A raft of possible measures including closing roads and bridges, reducing the width of rural roads and installing temporary speed limits are being considered to counter the continuing deterioration of Northamptonshire’s highways.
Northamptonshire County Council says initiatives introduced in April 2010 have helped improve some roads, but a combination of severe winters and heavy summer rainfall have caused an “accelerated deterioration” of the network.
A report which will be seen by the council’s cabinet next week says that if the authority tried to maintain roads at their current level, there would be an increase in costs to keep them safe, leading to a “downward spiral of decline.”
The council is now proposing several changes to its maintenance programme.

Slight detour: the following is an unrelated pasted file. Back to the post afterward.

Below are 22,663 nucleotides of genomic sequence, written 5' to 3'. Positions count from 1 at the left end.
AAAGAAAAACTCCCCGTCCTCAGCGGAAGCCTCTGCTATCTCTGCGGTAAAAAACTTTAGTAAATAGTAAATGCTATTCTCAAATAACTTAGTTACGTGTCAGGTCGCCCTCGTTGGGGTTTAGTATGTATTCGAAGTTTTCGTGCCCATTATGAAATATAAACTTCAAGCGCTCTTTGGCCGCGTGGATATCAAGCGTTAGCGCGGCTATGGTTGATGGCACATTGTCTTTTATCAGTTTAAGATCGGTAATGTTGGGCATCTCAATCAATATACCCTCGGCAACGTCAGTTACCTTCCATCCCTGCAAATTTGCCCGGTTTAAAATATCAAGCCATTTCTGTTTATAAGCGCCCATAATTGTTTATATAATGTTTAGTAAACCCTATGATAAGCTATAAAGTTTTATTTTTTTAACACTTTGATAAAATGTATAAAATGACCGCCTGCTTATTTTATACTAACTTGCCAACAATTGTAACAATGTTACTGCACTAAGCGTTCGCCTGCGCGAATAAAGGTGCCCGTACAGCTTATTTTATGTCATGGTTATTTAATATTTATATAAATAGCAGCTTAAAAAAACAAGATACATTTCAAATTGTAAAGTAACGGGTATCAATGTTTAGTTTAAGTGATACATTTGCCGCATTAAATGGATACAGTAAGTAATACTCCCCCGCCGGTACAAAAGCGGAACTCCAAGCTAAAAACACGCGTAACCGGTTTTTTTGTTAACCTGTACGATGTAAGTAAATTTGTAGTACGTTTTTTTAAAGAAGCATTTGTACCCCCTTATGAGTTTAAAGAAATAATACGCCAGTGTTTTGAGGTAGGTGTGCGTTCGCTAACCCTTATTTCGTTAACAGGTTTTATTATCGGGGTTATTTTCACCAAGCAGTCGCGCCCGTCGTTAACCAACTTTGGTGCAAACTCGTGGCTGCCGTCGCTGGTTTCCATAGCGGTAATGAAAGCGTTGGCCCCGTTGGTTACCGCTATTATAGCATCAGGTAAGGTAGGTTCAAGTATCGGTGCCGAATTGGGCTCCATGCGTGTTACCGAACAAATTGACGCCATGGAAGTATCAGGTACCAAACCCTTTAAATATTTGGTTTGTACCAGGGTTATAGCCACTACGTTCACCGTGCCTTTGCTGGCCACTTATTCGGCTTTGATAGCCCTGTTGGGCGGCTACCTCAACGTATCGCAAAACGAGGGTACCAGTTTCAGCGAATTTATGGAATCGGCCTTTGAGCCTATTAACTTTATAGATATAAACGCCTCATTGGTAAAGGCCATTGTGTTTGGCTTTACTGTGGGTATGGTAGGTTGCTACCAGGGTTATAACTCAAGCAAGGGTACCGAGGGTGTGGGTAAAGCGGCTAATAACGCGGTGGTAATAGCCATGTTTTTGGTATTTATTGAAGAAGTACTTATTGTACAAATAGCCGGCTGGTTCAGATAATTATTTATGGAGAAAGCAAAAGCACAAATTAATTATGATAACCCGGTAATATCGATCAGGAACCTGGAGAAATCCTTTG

- Installing temporary speed limits and warning signs where roads have reached a state of disrepair and it is “neither practical nor economically sensible” to fix them.
- Closing bridges, roads and paths “when it makes sense to do so and suitable alternatives exists.”
- Reducing the width of some rural roads and introducing passing places, to reduce the number of vehicles using the roads and discourage heavy traffic from using them.
The council says the over-use of some rural roads causes road edges to break up, as they are too narrow for two-way traffic, and reduced width roads already exist in several counties, including Cornwall, Norfolk and Devon.
Other possible measures include extending the five-day repair time in the event of inclement weather, reclassifying roads and looking at involving parish groups in road maintenance.
The proposed measures to alter the Highways Maintenance Initiative (HMI) will be debated at a meeting of Northamptonshire County Council’s cabinet on Wednesday.
The report’s author, Debbie Thorne, said: “The successive severe winters and increased rainfall during the summer months have resulted in an accelerated deterioration of the road network.
“If it were not for the HMI the situation would have been much worse. This means that there are still many roads that require significant investment.”